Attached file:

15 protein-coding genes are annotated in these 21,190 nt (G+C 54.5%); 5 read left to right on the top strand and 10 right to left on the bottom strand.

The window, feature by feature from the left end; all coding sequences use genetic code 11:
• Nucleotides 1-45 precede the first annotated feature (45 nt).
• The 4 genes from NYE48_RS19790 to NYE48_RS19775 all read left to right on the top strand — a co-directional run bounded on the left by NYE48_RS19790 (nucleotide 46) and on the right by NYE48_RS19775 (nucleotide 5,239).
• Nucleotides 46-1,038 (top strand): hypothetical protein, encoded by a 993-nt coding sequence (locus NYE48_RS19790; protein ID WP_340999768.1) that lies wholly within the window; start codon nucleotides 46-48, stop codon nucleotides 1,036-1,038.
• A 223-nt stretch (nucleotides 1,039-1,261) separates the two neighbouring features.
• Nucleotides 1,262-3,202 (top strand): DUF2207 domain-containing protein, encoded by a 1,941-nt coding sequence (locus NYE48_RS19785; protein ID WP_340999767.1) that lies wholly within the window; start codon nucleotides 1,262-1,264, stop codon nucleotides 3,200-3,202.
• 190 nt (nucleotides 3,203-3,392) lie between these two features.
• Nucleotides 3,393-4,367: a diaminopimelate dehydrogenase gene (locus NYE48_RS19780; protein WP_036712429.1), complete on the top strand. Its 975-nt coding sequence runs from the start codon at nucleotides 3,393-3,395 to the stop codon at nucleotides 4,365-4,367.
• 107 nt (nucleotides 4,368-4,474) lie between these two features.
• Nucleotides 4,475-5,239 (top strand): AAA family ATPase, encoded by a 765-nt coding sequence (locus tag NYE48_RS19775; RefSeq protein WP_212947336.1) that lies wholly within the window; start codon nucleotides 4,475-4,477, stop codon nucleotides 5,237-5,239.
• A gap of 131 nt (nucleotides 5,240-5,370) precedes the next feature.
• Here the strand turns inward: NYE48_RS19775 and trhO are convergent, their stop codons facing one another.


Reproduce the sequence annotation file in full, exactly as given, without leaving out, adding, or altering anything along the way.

15 protein-coding genes are annotated in these 21,190 nt (G+C 54.5%); 5 read left to right on the top strand and 10 right to left on the bottom strand.

The window, feature by feature from the left end; all coding sequences use genetic code 11:
• Nucleotides 1-45 precede the first annotated feature (45 nt).
• The 4 genes from NYE48_RS19790 to NYE48_RS19775 all read left to right on the top strand — a co-directional run bounded on the left by NYE48_RS19790 (nucleotide 46) and on the right by NYE48_RS19775 (nucleotide 5,239).
• Nucleotides 46-1,038 (top strand): hypothetical protein, encoded by a 993-nt coding sequence (locus NYE48_RS19790; protein ID WP_340999768.1) that lies wholly within the window; start codon nucleotides 46-48, stop codon nucleotides 1,036-1,038.
• A 223-nt stretch (nucleotides 1,039-1,261) separates the two neighbouring features.
• Nucleotides 1,262-3,202 (top strand): DUF2207 domain-containing protein, encoded by a 1,941-nt coding sequence (locus NYE48_RS19785; protein ID WP_340999767.1) that lies wholly within the window; start codon nucleotides 1,262-1,264, stop codon nucleotides 3,200-3,202.
• 190 nt (nucleotides 3,203-3,392) lie between these two features.
• Nucleotides 3,393-4,367: a diaminopimelate dehydrogenase gene (locus NYE48_RS19780; protein WP_036712429.1), complete on the top strand. Its 975-nt coding sequence runs from the start codon at nucleotides 3,393-3,395 to the stop codon at nucleotides 4,365-4,367.
• 107 nt (nucleotides 4,368-4,474) lie between these two features.
• Nucleotides 4,475-5,239 (top strand): AAA family ATPase, encoded by a 765-nt coding sequence (locus tag NYE48_RS19775; RefSeq protein WP_212947336.1) that lies wholly within the window; start codon nucleotides 4,475-4,477, stop codon nucleotides 5,237-5,239.
• A gap of 131 nt (nucleotides 5,240-5,370) precedes the next feature.
• Here the strand turns inward: NYE48_RS19775 and trhO are convergent, their stop codons facing one another.